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Over the past year, Apple’s Apple TV+ streaming service has been starting to gain steam, with big box office hits like Tom Hanks’ Greyhound, some prominent holiday specials, landmark award wins, and legendary filmmaker deals.
One of the things that still sets Apple TV+ apart from the competition, however, is Apple’s tendency to break new ground in using the streaming service as a vehicle to promote and celebrate different cultural ideas and events. Whether that’s Oprah’s Book Club and groundbreaking documentary projects, or conversations for Black History Month, Apple doesn’t seem content to just sit on the sidelines of world events. Rather, it’s determined to try to be a force for change.
As a result, Apple will be celebrating Earth Day this year with the release of a special wildlife documentary that takes a look at the events of the past year from a unique perspective. Narrated by none other than the famous David Attenborough, The Year Earth Changed is described as “love letter to the planet during the global lockdown.”
Essentially, the film takes a look at how the natural world has changed as humanity’s impact has diminished, showcasing uplifting stories of the resiliency of animal life and nature in the face of the pandemic.
During this most difficult year, many people have reappraised the value and beauty of the natural world and taken great comfort from it. But the lockdown also created a unique experiment that has thrown light on the impact we have on the natural world. The stories of how wildlife responded have shown that making even small changes to what we do can make a big difference.David Attenborough
The documentary includes exclusive footage from all over the world shot over the past year, showing how as humans hunkered down in social isolation, the environment flourished, and how many people had the opportunity to engage with nature in ways that they never had before, “from hearing birdsong in deserted cities, to witnessing whales communicating in new ways, to encountering capybaras in South American suburbs.”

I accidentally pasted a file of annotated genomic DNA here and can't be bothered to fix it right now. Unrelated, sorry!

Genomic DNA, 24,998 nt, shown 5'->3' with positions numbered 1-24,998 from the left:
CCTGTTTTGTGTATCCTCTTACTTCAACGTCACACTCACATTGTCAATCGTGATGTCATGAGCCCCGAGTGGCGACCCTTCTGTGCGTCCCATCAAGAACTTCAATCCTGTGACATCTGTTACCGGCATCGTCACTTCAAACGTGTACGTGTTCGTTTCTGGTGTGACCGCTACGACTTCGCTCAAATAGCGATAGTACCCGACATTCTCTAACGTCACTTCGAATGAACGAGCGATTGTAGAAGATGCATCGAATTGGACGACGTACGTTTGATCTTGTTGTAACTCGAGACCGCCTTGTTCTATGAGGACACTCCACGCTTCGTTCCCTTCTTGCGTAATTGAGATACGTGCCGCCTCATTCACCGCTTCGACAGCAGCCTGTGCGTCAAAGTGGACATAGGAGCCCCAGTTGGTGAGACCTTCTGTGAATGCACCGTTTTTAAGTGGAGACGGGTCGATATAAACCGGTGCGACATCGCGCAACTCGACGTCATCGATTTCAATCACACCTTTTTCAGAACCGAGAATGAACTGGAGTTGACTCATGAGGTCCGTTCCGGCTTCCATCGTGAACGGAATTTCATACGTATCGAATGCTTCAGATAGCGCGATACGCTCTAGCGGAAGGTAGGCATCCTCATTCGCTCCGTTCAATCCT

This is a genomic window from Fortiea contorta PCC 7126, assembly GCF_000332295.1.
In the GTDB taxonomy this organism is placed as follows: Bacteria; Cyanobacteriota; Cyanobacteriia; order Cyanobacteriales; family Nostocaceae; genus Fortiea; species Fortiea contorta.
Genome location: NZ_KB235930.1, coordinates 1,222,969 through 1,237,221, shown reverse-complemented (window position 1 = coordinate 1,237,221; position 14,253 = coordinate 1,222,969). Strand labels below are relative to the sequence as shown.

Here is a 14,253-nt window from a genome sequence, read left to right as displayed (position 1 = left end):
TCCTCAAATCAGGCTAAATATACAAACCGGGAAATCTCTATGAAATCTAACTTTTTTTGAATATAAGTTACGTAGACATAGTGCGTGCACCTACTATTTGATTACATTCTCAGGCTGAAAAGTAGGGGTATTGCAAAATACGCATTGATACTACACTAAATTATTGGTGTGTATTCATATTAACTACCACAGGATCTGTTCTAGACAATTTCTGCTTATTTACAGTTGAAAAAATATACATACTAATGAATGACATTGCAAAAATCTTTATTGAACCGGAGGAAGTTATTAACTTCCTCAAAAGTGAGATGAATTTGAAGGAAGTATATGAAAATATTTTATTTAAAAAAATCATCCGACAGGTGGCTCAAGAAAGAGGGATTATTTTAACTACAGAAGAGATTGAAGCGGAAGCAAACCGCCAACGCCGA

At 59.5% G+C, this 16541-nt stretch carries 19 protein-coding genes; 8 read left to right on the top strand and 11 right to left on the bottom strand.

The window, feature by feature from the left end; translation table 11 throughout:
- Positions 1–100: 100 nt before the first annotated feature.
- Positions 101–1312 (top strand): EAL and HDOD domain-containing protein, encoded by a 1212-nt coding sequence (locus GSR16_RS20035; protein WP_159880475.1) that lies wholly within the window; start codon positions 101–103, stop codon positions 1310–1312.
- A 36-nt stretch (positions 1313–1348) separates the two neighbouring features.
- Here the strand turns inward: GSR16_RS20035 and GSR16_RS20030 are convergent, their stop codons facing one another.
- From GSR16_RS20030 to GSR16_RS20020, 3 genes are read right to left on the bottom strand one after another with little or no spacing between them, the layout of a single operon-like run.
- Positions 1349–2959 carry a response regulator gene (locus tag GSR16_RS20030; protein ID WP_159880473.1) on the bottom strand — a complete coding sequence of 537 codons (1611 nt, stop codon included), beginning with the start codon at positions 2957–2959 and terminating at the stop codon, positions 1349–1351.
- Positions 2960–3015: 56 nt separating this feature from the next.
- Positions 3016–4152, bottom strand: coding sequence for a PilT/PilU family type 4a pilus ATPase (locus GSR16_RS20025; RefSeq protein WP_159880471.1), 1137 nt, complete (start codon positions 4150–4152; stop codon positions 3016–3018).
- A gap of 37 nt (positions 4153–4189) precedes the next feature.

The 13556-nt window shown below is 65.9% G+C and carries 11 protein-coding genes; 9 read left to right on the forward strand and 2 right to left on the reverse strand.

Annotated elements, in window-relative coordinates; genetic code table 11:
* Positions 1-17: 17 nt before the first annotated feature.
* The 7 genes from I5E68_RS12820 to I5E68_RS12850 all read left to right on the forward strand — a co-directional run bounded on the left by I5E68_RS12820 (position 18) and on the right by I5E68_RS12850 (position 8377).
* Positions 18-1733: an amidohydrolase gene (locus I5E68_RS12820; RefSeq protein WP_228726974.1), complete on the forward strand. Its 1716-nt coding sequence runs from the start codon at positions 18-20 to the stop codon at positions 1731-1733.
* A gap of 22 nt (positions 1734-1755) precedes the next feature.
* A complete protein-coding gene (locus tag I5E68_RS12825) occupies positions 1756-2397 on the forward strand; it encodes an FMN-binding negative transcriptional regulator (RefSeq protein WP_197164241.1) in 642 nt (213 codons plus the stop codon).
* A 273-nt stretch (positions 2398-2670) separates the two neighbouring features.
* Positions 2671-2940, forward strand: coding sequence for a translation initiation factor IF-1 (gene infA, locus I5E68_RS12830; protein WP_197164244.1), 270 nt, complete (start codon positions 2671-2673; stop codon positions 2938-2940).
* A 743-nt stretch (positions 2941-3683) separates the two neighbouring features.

Beyond simply showing the changes over the past year, the documentary also discusses what we can learn from the experience — how changes in human behaviour can positively impact nature and find “more harmonious ways for humans and wildlife to co-exist.”
The Year Earth Changed is produced by BBC Studios Natural History Unit, directed by Tom Beard, and executive produced by Mike Gunton and Alice Keens-Soper. It will be premiere globally on Apple TV+ on April 16, 2021, just in time for Earth Day 2021, which is on April 22.
Also Coming for Earth Day
In addition to the headline documentary, Apple is also marking Earth Day with the debut of Season 2 of the Tiny World documentary series. Narrated and executive produced by Paul Rudd, Tiny World takes a close look at an area of nature that most of us take for granted — the ingenuity and resilience of all the smaller creatures that make up the world.
Season 2 of Tiny World will feature six more episodes, including anemone shrimp captured on film for the first time, along with fang blend fish, and Etruscan shrews.
Another original Apple series, Earth At Night In Color, will also be making its Season 2 premiere, with six new episodes narrated by Tom Hiddleston. This nature documentary offers a unique and rare look into “nature’s nocturnal wonders” showing the behaviours of animals after dark. Season 2 will feature elephants battling hyenas around starlit waterholes and kangaroos embracing under the cover of darkness to find a mate, along with pumas, polar bears, manta rays, and tiny planktonic life at night in the ocean.
To highlight these two new seasons, along with other Earth Day themed documentaries, Apple will be creating a special Apple TV+ “Earth Day room” on the streaming service. In this section, viewers will also be able to find the debut Apple TV+ documentary, The Elephant Queen, along with last year’s 50th Anniversary Earth Day special, Here We Are: Notes for Living on Planet Earth, narrated by Meryl Streep. All the Earth Day content will go live on April 16, 2021.